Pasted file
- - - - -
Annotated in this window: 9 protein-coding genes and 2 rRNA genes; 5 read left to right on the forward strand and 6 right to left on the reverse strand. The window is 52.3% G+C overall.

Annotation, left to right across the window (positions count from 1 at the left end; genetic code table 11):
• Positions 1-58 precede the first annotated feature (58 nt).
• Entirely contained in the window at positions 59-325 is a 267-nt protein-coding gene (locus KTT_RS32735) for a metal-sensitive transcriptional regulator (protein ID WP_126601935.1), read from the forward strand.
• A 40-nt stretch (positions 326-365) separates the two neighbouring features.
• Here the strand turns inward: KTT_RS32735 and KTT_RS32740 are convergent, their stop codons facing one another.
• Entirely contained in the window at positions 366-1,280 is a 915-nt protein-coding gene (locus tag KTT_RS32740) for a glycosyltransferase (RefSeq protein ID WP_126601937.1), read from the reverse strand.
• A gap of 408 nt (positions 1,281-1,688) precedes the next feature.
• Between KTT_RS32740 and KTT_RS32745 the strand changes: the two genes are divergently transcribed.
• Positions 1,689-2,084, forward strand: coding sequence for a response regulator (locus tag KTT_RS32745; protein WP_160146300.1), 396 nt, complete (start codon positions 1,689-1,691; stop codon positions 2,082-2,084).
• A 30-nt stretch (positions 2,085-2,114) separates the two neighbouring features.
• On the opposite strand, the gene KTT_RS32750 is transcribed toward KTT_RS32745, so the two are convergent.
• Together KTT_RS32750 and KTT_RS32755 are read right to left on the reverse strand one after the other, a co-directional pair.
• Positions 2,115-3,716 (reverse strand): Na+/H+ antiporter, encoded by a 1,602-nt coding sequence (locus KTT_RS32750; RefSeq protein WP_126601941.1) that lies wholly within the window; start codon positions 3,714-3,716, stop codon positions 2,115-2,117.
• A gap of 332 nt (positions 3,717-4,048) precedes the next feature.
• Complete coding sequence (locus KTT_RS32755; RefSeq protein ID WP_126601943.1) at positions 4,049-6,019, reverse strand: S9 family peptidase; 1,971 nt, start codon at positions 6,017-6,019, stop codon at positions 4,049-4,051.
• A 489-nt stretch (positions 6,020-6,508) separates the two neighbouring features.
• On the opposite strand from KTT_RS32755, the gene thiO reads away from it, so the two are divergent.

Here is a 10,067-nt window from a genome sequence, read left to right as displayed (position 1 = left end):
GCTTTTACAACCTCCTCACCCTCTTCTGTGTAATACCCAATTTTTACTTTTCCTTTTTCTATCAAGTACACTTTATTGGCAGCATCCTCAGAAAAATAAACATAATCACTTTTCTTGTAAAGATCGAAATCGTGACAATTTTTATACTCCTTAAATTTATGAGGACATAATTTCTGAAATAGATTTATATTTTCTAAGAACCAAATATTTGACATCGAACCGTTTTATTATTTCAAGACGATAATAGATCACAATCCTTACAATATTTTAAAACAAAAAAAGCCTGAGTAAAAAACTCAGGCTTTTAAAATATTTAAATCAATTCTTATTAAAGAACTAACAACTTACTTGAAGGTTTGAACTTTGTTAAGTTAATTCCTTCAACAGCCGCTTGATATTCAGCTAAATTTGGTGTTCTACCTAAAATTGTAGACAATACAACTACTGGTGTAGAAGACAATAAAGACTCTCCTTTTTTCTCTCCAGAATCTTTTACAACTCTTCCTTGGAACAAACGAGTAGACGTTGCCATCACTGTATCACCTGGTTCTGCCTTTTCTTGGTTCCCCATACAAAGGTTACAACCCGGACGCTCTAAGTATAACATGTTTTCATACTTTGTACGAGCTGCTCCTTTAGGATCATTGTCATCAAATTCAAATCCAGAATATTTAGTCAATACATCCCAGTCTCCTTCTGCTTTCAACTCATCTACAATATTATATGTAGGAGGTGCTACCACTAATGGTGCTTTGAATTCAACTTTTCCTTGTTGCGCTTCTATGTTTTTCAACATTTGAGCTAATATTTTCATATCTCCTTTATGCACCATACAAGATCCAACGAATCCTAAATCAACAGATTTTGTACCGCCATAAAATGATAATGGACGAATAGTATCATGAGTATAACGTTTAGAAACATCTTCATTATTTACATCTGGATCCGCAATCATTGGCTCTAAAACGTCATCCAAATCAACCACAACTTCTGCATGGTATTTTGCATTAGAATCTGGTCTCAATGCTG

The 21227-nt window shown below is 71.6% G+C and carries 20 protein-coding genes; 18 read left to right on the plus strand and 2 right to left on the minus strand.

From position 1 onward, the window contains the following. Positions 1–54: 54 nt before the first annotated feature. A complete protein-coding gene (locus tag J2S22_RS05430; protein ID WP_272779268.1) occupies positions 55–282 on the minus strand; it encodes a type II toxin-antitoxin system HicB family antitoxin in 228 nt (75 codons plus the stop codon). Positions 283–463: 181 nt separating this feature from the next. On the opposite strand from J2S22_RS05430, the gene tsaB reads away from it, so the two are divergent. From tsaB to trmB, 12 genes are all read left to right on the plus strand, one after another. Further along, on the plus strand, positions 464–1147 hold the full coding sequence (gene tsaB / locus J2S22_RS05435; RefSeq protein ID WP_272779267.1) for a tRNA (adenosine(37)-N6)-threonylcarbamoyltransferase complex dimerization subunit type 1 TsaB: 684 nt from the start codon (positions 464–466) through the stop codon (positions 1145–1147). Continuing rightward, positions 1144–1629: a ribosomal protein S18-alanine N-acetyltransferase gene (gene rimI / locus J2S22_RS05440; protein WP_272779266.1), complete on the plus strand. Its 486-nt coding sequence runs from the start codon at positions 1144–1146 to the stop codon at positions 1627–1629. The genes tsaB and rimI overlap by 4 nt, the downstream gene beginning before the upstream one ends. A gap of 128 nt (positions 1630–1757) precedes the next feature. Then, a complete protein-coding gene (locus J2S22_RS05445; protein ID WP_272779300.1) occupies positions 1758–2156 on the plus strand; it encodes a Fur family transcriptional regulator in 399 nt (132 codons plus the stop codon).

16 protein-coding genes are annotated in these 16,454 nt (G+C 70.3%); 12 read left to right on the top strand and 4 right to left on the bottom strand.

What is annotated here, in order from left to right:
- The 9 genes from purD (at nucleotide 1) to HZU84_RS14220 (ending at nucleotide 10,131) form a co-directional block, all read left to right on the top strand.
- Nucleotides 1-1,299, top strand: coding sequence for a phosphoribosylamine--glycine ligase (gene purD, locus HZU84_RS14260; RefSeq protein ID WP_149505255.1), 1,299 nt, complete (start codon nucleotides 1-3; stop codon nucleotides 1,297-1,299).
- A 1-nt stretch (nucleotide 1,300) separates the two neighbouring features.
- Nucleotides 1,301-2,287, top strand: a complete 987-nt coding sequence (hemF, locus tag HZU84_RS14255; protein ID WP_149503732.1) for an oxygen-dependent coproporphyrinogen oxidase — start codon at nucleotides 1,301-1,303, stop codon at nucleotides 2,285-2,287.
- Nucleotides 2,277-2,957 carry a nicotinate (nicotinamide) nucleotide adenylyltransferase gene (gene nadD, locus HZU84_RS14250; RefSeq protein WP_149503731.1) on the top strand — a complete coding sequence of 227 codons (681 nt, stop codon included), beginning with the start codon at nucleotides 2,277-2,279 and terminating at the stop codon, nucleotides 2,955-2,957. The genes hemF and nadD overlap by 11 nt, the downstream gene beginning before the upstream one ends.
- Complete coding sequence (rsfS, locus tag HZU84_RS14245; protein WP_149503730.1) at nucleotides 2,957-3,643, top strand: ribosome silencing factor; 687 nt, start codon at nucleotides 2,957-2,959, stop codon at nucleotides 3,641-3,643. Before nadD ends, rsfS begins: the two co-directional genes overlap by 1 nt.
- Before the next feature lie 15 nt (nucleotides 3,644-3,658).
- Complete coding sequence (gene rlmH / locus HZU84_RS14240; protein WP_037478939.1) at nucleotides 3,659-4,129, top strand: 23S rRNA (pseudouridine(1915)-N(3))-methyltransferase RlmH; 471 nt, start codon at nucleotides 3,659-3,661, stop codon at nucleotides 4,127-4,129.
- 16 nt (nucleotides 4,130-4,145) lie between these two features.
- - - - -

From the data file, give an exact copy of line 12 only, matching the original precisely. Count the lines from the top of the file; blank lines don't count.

• On the opposite strand, the gene KTT_RS32750 is transcribed toward KTT_RS32745, so the two are convergent.